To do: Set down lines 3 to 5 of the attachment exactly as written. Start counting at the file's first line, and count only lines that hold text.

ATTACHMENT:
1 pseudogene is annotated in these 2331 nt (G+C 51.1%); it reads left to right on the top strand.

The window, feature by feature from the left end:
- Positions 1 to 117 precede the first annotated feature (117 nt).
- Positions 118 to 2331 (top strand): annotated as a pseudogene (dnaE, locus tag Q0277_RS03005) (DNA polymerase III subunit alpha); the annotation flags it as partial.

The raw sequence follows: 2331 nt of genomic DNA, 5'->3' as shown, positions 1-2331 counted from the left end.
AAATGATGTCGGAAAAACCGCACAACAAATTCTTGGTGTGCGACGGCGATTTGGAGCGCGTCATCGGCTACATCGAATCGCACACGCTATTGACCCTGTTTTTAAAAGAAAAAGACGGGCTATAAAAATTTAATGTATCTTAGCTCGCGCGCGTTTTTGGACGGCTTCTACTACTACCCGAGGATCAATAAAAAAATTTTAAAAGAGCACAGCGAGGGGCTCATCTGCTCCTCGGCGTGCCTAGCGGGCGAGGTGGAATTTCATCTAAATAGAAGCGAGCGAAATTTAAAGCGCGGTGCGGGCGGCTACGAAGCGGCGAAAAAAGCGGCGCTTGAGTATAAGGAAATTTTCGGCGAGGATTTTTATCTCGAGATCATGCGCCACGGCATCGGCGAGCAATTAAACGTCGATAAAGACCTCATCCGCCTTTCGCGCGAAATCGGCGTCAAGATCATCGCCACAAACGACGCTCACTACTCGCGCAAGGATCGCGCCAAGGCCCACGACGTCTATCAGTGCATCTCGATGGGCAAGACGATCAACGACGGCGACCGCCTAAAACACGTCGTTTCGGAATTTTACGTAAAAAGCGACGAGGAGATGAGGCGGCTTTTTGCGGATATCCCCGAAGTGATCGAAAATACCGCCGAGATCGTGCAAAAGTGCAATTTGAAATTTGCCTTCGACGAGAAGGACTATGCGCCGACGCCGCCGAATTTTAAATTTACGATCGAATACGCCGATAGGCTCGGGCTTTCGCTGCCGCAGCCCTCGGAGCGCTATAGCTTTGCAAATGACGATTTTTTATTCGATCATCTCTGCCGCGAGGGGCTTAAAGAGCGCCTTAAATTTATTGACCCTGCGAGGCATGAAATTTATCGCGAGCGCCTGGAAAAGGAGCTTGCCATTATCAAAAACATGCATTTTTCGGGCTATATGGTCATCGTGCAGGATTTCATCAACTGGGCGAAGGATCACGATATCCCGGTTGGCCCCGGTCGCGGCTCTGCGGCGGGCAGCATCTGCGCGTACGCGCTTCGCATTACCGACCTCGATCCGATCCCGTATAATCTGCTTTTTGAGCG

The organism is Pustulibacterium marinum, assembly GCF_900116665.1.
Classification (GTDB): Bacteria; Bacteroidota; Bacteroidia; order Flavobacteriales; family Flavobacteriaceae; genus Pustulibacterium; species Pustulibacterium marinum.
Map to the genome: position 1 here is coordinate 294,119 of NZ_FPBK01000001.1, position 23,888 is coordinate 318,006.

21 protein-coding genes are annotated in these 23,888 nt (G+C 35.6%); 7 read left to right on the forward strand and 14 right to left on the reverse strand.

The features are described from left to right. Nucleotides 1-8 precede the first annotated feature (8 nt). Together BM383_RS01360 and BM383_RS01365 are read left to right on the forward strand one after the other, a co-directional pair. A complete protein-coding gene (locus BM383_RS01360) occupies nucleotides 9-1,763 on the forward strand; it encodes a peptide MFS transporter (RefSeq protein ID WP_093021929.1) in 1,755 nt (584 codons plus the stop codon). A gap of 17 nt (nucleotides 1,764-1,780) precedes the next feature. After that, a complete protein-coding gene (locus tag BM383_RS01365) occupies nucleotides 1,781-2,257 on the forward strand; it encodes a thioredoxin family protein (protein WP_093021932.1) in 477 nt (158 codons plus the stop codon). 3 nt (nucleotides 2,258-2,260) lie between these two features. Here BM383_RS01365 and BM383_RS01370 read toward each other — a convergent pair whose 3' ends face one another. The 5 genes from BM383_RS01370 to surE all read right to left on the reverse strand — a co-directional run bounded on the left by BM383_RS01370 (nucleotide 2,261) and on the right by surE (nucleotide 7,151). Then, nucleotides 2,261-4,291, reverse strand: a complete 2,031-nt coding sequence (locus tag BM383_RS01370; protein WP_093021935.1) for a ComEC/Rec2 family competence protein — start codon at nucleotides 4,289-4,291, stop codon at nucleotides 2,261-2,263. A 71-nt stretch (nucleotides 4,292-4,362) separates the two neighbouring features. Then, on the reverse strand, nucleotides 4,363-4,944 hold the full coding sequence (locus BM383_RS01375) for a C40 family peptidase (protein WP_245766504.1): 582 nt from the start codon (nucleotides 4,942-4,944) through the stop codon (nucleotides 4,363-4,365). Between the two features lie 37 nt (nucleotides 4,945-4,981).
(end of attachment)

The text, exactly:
- Positions 1 to 117 precede the first annotated feature (117 nt).
- Positions 118 to 2331 (top strand): annotated as a pseudogene (dnaE, locus tag Q0277_RS03005) (DNA polymerase III subunit alpha); the annotation flags it as partial.

The raw sequence follows: 2331 nt of genomic DNA, 5'->3' as shown, positions 1-2331 counted from the left end.